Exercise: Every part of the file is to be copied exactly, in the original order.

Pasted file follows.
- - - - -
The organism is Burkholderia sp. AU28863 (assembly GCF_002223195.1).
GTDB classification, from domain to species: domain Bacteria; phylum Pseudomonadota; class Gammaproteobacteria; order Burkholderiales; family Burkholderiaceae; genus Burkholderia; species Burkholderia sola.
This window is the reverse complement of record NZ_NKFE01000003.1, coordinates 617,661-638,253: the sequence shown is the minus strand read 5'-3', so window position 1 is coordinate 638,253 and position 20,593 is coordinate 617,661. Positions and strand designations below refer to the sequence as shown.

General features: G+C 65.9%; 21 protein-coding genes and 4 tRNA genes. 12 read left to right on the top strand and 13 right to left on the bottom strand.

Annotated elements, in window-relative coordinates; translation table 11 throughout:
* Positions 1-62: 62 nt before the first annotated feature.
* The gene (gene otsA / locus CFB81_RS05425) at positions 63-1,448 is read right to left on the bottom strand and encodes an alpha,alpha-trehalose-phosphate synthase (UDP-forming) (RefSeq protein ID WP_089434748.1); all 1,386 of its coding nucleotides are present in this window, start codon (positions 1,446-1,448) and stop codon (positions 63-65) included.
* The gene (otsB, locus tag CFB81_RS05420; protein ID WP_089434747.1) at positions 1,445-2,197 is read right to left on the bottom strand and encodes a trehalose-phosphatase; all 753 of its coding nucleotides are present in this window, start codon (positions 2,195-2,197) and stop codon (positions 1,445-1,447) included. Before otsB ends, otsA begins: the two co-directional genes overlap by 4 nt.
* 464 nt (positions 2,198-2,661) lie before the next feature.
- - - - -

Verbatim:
The organism is Burkholderia sp. AU28863 (assembly GCF_002223195.1).
GTDB classification, from domain to species: domain Bacteria; phylum Pseudomonadota; class Gammaproteobacteria; order Burkholderiales; family Burkholderiaceae; genus Burkholderia; species Burkholderia sola.
This window is the reverse complement of record NZ_NKFE01000003.1, coordinates 617,661-638,253: the sequence shown is the minus strand read 5'-3', so window position 1 is coordinate 638,253 and position 20,593 is coordinate 617,661. Positions and strand designations below refer to the sequence as shown.

General features: G+C 65.9%; 21 protein-coding genes and 4 tRNA genes. 12 read left to right on the top strand and 13 right to left on the bottom strand.

Annotated elements, in window-relative coordinates; translation table 11 throughout:
* Positions 1-62: 62 nt before the first annotated feature.
* The gene (gene otsA / locus CFB81_RS05425) at positions 63-1,448 is read right to left on the bottom strand and encodes an alpha,alpha-trehalose-phosphate synthase (UDP-forming) (RefSeq protein ID WP_089434748.1); all 1,386 of its coding nucleotides are present in this window, start codon (positions 1,446-1,448) and stop codon (positions 63-65) included.
* The gene (otsB, locus tag CFB81_RS05420; protein ID WP_089434747.1) at positions 1,445-2,197 is read right to left on the bottom strand and encodes a trehalose-phosphatase; all 753 of its coding nucleotides are present in this window, start codon (positions 2,195-2,197) and stop codon (positions 1,445-1,447) included. Before otsB ends, otsA begins: the two co-directional genes overlap by 4 nt.
* 464 nt (positions 2,198-2,661) lie before the next feature.